Justice Mostyn has imposed what is thought to be the longest immediate custodial sentence for non-disclosure in the Family Court history. In Sarah Kimura Al-Baker v Abdul Amir Al-Baker  EWHC 3229 (Fam) the husband was found to have failed to comply with disclosure orders and was sentenced to 9-months’ imprisonment for contempt. This was accompanied by a European arrest warrant to find him and bring him to the jurisdiction.
Committal for contempt - breach of a Court order - is the Family Court's toughest sanction and the threshold is very high before this will be imposed. In this case, Mostyn was 'satisfied beyond any reasonable doubt that the respondent has failed to comply with the disclosure orders'. He went on to conclude that, 'not only has he refused to comply, but he has been defiant in his refusal to do so'.
This judgment shows the Court are taking a much tougher approach to enforce its orders, to punish those who do not engage in the Court process and wilfully commit non-disclosure.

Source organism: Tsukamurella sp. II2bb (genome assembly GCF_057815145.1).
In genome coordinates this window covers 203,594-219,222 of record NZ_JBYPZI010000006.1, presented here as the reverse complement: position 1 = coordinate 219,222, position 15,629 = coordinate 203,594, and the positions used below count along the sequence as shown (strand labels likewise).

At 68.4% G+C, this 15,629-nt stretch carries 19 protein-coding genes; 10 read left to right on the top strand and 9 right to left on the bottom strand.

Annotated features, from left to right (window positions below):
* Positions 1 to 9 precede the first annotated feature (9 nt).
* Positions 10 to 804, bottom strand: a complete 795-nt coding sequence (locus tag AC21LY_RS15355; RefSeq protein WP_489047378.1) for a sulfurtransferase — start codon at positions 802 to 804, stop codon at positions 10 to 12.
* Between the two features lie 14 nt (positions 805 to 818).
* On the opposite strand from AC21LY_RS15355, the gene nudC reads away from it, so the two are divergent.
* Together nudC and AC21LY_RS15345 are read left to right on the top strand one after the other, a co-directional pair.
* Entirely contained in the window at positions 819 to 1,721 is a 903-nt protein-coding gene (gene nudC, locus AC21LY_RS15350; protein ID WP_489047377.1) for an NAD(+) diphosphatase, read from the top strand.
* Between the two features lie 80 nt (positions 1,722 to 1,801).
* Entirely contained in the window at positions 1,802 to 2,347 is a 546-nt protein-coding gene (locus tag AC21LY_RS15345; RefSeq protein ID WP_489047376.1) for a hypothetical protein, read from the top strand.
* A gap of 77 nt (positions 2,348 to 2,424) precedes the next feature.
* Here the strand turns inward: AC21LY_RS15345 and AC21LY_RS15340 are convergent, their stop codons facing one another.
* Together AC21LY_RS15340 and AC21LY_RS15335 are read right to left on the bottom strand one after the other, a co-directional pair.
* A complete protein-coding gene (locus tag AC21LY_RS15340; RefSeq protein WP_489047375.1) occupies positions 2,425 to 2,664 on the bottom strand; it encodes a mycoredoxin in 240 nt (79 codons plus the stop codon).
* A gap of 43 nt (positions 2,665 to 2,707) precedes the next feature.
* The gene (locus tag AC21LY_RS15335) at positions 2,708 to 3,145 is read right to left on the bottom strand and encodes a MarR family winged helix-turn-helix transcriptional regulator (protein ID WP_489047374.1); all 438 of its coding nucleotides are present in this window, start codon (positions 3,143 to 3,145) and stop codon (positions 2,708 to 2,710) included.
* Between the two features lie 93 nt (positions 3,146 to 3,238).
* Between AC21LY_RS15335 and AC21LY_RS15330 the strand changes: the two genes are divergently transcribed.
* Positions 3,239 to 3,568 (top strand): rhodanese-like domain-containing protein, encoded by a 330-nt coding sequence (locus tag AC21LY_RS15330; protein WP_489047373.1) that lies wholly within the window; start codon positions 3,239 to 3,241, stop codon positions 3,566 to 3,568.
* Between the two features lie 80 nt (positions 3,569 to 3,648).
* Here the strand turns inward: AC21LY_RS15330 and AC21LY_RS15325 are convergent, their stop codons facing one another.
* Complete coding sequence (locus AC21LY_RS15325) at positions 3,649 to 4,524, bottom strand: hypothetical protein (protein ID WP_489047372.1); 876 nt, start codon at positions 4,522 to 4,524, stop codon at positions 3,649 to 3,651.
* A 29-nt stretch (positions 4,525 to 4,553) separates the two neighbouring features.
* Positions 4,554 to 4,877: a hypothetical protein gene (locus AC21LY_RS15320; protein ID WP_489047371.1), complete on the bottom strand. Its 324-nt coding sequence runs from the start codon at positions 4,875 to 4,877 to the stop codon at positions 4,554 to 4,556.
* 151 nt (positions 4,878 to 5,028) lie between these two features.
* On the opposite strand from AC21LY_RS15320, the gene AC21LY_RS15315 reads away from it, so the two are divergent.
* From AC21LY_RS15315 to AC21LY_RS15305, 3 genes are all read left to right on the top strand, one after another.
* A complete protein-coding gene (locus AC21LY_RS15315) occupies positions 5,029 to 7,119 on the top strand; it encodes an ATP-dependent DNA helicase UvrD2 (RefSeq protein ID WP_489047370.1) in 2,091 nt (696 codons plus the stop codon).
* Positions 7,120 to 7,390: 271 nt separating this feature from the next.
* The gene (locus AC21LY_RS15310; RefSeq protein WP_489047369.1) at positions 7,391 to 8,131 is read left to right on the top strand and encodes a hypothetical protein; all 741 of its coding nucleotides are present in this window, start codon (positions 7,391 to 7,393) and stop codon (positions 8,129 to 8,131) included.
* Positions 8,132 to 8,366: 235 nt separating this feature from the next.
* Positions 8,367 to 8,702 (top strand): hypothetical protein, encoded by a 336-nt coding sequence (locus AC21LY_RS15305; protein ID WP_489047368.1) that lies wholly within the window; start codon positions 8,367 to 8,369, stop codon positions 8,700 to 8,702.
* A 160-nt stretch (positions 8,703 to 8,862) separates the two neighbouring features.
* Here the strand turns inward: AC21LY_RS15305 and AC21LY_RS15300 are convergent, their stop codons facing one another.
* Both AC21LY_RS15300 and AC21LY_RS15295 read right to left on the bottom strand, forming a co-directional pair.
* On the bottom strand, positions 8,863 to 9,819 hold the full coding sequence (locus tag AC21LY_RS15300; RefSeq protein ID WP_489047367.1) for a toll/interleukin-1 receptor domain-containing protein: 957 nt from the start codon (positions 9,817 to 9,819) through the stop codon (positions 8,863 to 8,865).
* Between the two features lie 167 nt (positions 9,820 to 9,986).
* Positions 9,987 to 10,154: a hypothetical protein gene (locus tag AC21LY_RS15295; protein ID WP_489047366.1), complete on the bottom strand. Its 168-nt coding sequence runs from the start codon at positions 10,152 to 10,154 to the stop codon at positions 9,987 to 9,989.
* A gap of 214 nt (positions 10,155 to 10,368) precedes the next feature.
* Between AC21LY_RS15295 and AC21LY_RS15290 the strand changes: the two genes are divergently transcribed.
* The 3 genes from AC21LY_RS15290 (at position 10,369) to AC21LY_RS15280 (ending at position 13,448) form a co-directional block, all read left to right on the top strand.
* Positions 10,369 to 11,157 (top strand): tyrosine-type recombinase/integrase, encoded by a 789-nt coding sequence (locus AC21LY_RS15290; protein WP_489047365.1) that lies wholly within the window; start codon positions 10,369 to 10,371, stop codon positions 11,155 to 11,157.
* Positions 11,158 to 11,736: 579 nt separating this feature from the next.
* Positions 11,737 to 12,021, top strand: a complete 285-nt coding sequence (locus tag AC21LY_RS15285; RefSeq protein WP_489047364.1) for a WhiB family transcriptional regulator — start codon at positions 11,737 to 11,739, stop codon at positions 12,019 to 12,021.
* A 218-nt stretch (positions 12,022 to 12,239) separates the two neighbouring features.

The Al-Baker case highlights the increasing tough line that the courts are taking towards non-disclosure. Whilst in previous cases such as Zuk v Zuk  EWCA Civ 1871 and Ball v Shepstone  EWCC 6 (Fam) the courts had seemed reticent to impose long and immediate custodial sentences, the mood has clearly changed.In imposing a 9-month sentence, effective immediately, Mostyn J has indicated the strong approach that the court will take to those who continue to defy its orders and disengage from the court process. This follows a trend of judges imposing longer sentences on serial contemnors, signalling the Family Court's intent to enforce its orders.